Case Law: Techsavies, LLC v. WDFA Mktg. Inc.

Friday, April 15, 2011 by Thought Leadership Team

Court Bars Introduction of and Reliance on Relevant Documents Not Timely Produced

Techsavies, LLC v. WDFA Mktg. Inc., 2011 WL 723983 (N.D. Cal. Feb. 23, 2011). In this discovery dispute, the plaintiff requested sanctions alleging the defendant failed to both timely produce documents and respond to an interrogatory. Despite the plaintiff’s multiple complaints that the first production of 32,000 documents was incomplete, the defendant did not produce approximately 120,000 additional responsive documents until after discovery closed, claiming it “moved offices and simply forgot about them.” Agreeing the defendant was on notice of its inadequate responses, the court found the defendant had an affirmative duty to investigate but failed to do so in a timely manner. Further, the defendant did not seek leave of the court before correcting its production. Concluding the defendant was unable to show its conduct was substantially justified or harmless, the court held sanctions were appropriate; however, the court also noted that the plaintiff contributed to the problems as it never moved to compel discovery. Thus, the court barred the defendant from introducing and relying on any untimely produced documents and ordered the parties to meet and confer regarding this issue.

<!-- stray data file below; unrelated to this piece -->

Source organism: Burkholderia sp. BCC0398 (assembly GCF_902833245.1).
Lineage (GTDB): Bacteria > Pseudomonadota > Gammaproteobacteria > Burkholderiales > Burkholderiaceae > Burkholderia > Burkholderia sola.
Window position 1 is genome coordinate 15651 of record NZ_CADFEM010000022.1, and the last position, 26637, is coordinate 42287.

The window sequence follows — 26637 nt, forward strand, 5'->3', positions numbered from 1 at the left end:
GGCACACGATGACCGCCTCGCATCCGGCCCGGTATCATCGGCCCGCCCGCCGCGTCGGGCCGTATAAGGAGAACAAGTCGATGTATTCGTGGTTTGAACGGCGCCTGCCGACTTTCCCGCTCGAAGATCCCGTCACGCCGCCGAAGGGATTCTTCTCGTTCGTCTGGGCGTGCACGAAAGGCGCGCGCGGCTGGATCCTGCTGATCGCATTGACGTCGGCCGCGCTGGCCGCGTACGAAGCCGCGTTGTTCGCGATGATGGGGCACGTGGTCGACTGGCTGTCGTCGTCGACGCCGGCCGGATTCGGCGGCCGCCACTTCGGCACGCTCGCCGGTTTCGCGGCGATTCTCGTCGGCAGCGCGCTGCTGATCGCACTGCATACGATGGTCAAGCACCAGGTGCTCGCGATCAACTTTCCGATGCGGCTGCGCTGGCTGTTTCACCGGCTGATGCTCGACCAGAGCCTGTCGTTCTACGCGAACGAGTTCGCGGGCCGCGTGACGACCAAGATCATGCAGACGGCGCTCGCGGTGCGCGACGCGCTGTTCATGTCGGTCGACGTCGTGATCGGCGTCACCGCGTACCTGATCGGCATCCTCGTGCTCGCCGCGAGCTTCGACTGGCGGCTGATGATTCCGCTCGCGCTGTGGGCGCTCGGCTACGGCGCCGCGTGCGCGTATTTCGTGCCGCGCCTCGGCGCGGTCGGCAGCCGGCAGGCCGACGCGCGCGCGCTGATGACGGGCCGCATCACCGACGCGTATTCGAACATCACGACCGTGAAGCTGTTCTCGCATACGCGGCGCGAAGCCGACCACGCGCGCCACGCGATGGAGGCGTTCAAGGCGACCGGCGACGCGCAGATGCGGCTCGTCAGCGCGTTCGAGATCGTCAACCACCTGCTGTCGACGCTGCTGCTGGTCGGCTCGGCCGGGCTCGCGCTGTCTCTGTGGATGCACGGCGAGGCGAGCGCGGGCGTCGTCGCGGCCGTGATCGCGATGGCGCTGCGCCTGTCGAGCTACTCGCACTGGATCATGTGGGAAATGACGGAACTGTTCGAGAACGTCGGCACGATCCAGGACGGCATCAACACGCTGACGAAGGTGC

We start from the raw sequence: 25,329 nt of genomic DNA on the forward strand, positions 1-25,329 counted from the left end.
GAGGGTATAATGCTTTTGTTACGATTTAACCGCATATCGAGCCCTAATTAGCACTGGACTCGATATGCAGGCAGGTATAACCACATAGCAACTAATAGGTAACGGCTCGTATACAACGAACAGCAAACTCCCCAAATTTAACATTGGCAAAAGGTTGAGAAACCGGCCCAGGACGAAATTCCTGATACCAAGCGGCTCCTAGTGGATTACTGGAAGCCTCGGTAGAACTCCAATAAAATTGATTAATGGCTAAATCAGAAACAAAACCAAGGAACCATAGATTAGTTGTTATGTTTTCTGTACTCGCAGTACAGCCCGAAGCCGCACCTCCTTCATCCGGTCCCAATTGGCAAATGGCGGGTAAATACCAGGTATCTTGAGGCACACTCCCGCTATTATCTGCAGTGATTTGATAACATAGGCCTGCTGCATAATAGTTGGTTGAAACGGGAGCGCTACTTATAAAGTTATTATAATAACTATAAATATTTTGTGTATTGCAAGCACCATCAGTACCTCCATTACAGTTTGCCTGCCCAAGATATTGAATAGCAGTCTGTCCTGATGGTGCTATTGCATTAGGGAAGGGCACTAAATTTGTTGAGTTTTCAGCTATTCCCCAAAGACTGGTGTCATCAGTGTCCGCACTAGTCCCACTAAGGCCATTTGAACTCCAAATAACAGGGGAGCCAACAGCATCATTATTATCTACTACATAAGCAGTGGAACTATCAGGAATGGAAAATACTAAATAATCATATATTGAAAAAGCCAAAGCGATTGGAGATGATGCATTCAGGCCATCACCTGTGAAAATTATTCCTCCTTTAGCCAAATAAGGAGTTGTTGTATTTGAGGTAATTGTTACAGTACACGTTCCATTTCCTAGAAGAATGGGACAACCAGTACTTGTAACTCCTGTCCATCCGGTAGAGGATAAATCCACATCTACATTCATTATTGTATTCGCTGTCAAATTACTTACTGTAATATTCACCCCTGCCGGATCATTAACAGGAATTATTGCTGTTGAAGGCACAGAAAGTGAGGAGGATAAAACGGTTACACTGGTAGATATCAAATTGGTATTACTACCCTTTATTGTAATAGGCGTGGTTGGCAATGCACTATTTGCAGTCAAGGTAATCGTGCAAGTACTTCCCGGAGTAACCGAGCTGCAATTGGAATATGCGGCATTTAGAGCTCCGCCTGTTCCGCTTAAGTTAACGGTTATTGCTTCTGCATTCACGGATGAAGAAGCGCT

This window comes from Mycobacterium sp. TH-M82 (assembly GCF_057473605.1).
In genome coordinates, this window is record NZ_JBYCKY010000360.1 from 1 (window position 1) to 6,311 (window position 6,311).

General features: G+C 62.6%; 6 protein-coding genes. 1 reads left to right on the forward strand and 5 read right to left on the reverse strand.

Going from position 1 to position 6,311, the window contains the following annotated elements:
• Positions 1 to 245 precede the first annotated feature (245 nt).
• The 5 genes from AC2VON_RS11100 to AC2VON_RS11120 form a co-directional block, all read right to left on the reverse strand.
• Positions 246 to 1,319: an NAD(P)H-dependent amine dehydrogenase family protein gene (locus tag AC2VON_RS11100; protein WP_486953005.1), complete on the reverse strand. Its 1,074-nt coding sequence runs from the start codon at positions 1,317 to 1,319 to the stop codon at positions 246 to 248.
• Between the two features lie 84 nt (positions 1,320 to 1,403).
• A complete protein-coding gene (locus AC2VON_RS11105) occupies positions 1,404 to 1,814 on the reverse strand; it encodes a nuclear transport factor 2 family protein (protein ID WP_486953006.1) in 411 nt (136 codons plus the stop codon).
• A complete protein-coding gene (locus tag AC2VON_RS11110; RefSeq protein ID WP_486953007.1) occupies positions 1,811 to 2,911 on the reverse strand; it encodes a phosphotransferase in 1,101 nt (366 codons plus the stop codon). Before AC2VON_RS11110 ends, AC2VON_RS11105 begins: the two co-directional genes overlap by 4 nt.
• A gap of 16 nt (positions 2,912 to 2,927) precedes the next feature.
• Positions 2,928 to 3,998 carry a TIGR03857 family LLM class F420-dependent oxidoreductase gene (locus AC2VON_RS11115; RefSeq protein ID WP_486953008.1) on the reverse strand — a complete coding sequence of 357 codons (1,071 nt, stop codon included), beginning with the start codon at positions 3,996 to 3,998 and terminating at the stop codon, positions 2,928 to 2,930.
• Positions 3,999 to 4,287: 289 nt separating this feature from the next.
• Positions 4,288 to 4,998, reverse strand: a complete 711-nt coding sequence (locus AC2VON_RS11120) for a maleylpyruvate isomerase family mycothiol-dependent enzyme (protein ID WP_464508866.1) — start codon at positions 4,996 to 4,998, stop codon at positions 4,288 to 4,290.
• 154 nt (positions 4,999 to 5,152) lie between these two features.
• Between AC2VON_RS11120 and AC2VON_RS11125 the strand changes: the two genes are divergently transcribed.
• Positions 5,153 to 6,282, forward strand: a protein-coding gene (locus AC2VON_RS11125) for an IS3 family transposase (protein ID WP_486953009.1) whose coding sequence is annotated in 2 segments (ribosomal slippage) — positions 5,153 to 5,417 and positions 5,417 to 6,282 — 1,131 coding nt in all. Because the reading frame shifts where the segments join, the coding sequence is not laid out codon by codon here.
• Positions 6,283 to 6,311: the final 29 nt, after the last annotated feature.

Rule 34(b) is often central to numerous discovery disputes. Whether practitioners seem to ignore the importance of this rule, are tied up with concerns relating to other aspects of the discovery process (such as preservation) or simply are unsure of proper production practices is unclear. What is clear is that fulfilling your production obligations appropriately will eliminate many disputes that are inherently unnecessary and costly both in terms of time and money.

In this case, the defendant “simply forgot” about the additional responsive documents claiming it had moved offices. The plaintiff had complained multiple times of the defendant’s incomplete production, but the defendant failed to acknowledge its duty to continue conducting searches for remaining documents that should have been produced. As a result of this failure, the court sanctioned the defendant by barring it from introducing and relying on any untimely produced documents. Had the defendant conducted its due diligence in fulfilling its discovery obligations under the Federal Rules of Procedure, the time and money spent litigating this motion would have likely been unnecessary. In addition, the defendant would not be faced with formulating case strategy with the absence of what could well be critical or influential documents.

A successful production begins with proactive planning. Planning should include determining what production options would be best for the case, including the timing and volume of productions, the output medium and whether multiple productions will be required. Counsel should formulate answers to these considerations prior to the meet and confer conference in order to be prepared to discuss production and other discovery issues. Prepared counsel at this conference will likely be able to secure a more favorable outcome regarding various discovery concerns. Be prepared as well to raise an objection to the format specified by the requesting party if necessary. Also, counsel is well-advised to simply play it straight, avoiding attempts to hide the ball. Nothing positive is gained by conducting discovery in bad faith, other than sanctions that could be detrimental to your case, your client and even your professional reputation and career.